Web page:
National Debt Relief Review

Editorial Note: The content of this article is based on the author’s opinions and recommendations alone. It may not have been previewed, commissioned or otherwise endorsed by any of our network partners.

Written By

Updated on Wednesday, December 19, 2018

If you’re finding it difficult to keep up with your financial obligations month after month, a debt relief program could be a good option to consider.

National Debt Relief offers both debt consolidation and debt settlement services. Learn more about this company in this comprehensive review.

What is National Debt Relief?

National Debt Relief offers both debt consolidation and debt settlement as alternatives to bankruptcy. The company was founded in 2009 and has since helped over 100,000 families. However, you must have at least $7,500 in debt to qualify for its debt relief program.

Debt consolidation is the process of taking out new debt in order to repay your old debts. The new debt should have better terms to make repayment easier or cheaper. If you consolidate multiple debts, you could reduce your monthly payments.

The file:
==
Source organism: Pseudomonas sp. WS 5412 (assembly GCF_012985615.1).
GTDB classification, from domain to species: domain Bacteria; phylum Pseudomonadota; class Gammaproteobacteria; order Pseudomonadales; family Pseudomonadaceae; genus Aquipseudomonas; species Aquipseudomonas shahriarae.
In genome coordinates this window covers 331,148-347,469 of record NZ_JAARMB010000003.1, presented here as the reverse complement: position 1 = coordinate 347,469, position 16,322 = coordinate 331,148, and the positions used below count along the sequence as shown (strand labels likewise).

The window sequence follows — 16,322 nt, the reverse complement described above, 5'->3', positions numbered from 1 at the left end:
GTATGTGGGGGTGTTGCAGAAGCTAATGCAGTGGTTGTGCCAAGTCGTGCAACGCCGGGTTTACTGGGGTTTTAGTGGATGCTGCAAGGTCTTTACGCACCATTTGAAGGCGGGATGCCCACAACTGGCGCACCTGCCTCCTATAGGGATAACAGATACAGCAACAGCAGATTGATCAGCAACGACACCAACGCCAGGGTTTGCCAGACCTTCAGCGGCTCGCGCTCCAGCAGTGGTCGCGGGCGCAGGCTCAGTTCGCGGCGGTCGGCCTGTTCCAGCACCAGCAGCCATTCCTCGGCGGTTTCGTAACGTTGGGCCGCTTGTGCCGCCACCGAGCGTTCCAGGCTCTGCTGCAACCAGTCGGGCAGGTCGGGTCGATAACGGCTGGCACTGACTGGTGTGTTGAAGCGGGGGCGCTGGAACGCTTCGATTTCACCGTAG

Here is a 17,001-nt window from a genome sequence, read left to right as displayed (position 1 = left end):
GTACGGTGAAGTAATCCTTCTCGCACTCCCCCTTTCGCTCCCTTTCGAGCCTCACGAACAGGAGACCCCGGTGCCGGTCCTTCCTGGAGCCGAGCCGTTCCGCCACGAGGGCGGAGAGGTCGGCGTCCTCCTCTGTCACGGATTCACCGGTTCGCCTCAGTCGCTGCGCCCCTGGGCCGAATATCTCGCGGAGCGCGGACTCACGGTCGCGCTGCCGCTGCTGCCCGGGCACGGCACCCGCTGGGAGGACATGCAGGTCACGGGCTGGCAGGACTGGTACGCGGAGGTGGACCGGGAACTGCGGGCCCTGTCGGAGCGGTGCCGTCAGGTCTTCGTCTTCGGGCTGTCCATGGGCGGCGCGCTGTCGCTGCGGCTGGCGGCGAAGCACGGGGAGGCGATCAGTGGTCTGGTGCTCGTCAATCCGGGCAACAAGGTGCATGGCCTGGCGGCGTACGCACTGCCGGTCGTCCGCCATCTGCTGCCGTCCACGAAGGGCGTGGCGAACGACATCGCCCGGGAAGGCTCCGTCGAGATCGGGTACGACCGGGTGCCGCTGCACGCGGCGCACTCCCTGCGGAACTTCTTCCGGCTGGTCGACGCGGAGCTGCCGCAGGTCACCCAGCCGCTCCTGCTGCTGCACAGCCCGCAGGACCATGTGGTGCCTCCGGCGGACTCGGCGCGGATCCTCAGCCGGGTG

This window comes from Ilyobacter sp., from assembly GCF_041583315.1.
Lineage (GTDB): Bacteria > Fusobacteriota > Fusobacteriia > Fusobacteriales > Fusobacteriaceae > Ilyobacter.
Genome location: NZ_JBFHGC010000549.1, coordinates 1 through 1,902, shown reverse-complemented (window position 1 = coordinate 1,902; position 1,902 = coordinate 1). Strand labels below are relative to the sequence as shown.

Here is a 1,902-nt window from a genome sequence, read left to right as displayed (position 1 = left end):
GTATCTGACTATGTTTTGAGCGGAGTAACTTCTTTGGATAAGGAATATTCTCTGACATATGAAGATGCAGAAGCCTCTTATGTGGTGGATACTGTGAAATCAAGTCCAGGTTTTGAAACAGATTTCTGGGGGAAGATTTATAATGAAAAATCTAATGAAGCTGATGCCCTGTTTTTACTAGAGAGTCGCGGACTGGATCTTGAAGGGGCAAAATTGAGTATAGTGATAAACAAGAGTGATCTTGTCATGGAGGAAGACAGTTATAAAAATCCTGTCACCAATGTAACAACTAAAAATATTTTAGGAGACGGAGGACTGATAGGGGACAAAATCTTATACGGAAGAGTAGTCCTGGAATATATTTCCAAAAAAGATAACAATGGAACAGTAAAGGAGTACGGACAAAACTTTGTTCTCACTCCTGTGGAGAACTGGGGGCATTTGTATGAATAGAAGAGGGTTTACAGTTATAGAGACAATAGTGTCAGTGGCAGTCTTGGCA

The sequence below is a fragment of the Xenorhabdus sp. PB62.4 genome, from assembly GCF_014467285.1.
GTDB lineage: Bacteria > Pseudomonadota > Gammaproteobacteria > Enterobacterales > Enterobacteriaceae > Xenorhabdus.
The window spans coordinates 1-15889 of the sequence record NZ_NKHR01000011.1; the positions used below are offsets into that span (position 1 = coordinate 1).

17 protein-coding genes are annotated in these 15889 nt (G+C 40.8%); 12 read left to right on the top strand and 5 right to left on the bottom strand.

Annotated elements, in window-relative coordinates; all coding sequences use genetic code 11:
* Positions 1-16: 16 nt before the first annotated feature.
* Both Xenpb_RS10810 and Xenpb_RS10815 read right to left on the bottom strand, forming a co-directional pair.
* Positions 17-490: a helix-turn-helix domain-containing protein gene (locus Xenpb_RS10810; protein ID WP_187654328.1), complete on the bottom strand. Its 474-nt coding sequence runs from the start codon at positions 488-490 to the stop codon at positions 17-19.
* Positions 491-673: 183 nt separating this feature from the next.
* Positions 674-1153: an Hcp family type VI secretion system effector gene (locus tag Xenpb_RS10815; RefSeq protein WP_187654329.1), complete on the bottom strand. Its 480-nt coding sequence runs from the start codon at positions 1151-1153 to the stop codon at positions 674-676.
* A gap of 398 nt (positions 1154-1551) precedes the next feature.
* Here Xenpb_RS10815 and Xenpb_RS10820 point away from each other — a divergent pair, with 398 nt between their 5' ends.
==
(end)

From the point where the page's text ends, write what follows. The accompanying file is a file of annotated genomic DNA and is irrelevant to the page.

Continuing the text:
Debt settlement, on the other hand, is a process that can get part of your debt forgiven. In exchange, you’ll promise to repay a certain portion of the original debt.

Breakdown of National Debt Relief

Here’s a simple breakdown of National Debt Relief’s services, fees and qualifications.

Services offered

  • Debt settlement
  • Debt consolidation
  • Credit counseling

Minimum debt required

You must have at least $7,500 in eligible debt to qualify for enrollment in a debt relief program with the company.

Soft or hard credit pull required

The company runs a soft credit check during the application process to give you a free quote.

Time frame

A debt settlement program through National Debt Relief generally takes 24 to 48 months to complete. People who complete the program are said to save about 30% off their original debt (or 50% before National Debt Relief collects its fees).

Consultation fees

Initial consultation is free.

Cancellation fees

You do not pay National Debt Relief until settlement is reached. If you are unhappy with the way the company negotiated your debt, you can cancel without any penalties or pay any fees (up until the point of settlement).